To apply the product the directions state to spray the powder onto the desired area at around 6-9 inches from the point of contact with the skin. Obviously if you have a very small wound then it can be tricky being accurate, but I literally spray the powder all around the area when I have a cut or graze as it effectively keeps the whole area around the wound clean.
Before using this spray I used to clean wounds with cotton wool and either sterile water or antiseptic solution. The spray is a great way to quickly clean the wound and I can imagine it is designed more for use with children as it won't sting quite so much as cleaning the wound with cotton wool. The spray can be quite cool, however, so the sensation isn't that pleasant. I like having this spray to hand as it allows me to quickly apply antiseptic to burns and cuts and grazes quickly. The price is obviously quite hefty at £3, but the 50ml can will last me a while as I don't use it that often.
My husband used to work in a kitchen at a chinese and one of the ladies had burnt herself in there, when she was seen by the hospital (the burn was quite bad) this was recommended to her and so I decided it would be a good thing to have in the first aid kit. The spray is parts of the Savlon cleanse, treat and protect range with this falling under the treat category, you will also find the savlon cream and gel fall under this category, this costs about £3 for a 50ml tin.
The product comes in a bright blue tin the same blue as the rest of the savlon range and has a white spray nozzle with a bright yellow push on lid covering it. On the front of the tin you have the savlon name and logo along with the name dry antiseptic and Povidone Iodine which is the active ingredient, it states on thetin that this is a powder spray for no touch first aid to help prevent infection aids natural healing and can be used for minor cuts, grazes and burns.
On the back of the tin it states that the powder forms a protective layer to help prevent infection and aids natural healing. The directions for using the product are shake the tin and them spray the wound from 6-9 inches away to give a light covering of powder. It is stated on the tin that you must not use more than one tin per day which you wouldn't expect to if it is forming a layer over the wound you wouldn't expect to reapply so often that you would use a full tin in this time.
Warnings are not to use near eyes or nose, do not use if sensitive to Iodine, if suffering thyroid disease, on babies under 1 month, on deep wounds or surgical wounds and you must consult your doctor if pregnant or breastfeeding. Due to the tin being a pressurised container you mustn't allow near temperatures of over 50 degrees, protect sunlight and keep away from naked flames or ignition sources.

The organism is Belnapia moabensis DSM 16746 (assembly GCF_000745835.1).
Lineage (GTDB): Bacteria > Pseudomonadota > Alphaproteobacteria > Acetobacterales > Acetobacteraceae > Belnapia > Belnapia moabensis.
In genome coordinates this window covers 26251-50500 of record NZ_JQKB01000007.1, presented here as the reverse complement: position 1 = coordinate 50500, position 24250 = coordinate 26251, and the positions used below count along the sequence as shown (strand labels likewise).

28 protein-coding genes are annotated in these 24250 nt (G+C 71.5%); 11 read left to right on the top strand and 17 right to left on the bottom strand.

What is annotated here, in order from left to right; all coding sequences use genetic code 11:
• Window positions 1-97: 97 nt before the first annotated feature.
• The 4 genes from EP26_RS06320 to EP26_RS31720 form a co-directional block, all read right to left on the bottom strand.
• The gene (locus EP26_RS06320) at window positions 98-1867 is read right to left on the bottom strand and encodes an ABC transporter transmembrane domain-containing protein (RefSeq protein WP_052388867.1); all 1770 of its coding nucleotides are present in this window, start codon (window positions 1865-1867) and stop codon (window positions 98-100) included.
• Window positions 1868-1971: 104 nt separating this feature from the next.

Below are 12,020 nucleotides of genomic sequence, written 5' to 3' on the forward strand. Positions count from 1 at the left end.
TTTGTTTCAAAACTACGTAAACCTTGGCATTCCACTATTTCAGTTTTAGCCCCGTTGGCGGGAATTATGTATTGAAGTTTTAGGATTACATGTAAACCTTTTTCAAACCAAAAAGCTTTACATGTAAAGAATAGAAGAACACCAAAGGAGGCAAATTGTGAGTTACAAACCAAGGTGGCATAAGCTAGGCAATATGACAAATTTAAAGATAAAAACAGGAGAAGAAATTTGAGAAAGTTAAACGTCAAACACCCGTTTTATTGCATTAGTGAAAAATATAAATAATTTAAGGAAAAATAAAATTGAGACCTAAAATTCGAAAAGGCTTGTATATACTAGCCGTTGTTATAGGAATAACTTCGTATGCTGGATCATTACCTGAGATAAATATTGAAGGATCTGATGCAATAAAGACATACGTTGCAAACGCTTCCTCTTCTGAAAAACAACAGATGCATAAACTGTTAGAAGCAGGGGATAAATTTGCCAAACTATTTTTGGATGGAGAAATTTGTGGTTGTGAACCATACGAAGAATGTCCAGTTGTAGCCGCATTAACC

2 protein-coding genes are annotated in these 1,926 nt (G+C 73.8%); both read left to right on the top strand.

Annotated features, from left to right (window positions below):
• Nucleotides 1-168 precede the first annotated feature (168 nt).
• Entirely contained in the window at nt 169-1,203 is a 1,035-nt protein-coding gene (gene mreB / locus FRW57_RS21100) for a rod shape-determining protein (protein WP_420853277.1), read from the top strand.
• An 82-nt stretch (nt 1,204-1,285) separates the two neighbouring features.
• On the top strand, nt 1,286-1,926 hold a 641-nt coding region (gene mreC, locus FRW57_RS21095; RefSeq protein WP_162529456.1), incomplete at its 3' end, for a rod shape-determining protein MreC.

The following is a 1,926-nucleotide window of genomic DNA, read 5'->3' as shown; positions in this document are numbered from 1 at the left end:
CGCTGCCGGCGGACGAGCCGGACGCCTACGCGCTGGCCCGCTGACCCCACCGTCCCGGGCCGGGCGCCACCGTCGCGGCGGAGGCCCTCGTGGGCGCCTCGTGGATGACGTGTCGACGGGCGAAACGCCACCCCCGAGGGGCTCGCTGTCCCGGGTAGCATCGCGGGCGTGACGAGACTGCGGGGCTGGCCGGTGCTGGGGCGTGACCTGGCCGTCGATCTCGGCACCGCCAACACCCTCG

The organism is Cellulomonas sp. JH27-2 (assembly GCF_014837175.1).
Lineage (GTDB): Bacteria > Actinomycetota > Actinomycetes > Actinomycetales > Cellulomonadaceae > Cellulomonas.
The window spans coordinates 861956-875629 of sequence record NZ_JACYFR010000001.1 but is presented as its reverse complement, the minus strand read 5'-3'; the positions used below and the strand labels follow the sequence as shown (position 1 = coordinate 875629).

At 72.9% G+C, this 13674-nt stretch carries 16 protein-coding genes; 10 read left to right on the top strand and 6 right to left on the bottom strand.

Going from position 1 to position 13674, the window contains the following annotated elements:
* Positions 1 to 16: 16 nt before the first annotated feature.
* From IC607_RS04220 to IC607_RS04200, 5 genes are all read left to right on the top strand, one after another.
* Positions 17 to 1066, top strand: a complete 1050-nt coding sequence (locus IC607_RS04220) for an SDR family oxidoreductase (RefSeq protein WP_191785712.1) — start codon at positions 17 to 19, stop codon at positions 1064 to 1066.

In our house we generally use this product on burns as we tend to use wipes to clean cuts and grazes and as I am accident prone i do tend to get a few little burns. The product is very easy to use just like the instructions indicate and the powder somes out bright yellow in colour, the product smells just like the savlon cream and seems to work well. I have never had so much as a blister when i have used this on a burn never mind an infection so I can only state that from my experience it works, my daughter was a little scared of it when I tried to use it on her cut knee so I haven't tried again but I feel that the fact you can treat a wound without touching it is fantastic and if I thought she had a wound that was likely to get infected I would certainly use it on her.
I bought this item a few years ago when I was walking Hadrian's wall national trail.
Due to needing to walk a certain distance a day to get tot he next alloted bed and breakfast I sought out anything I could to enable us to keep walking even if a minor injury was had.
This item was brilliant for soothing those little nicks or fly bites. I tend to get a very bad allergic reaction to fly bites especially horse fly and so to have something antisceptic to easily administer was brilliant.
Predictable as ever I was bitten by many flys and this was easy to just spray on to stop infection and sooth the area.
I have been a great believer of the savlon cream and so did not exepct this to perform any less than the cream does. I was not let down. It worked just as well as the cream and was so easy to just spray on.
This was also used for sore feet in the evening too which was easy to just spray on to make sure that burst blisters did not get infected.
The bottle is not too big so can easily tuck into a back pack and then easily whip out when needed. It fits nicely in your hand and is not stiff to spray so nice and easy there too.
This really was a life saver and easier than cream getting all over the place!!
Price wise it is more expensive then the cream. I think I picked it up for a bout £4.50 in Boots but probably cheaper in a supermarket or online. However for the performance and the ease of use I definiately recommend this item.
I recently had a bad blister on my ankle after walking in stiff boots and went through various means of trying to get my skin to heal quickly as the pain was quite strong. One of the products I ended up using was this Savlon Dry Antiseptic Spray. It's a 'no-touch' powder spray which helps to stop wounds getting infected and which 'aids natural healing'. I have since used the spray on some smaller abrasions after finding that it was a great help.
The spray comes in a pressurised cannister which is only 50mls so it's a small can but a little goes a long way. It's also a great size for packing into holiday bags or if you are going to do sports. It has a tight plastic lid and a button depresser which ejects the powder from a small nozzle. There is a lot of information printed onto the can including directions for use, what you can treat with this spray, warnings about side effects and full contact information.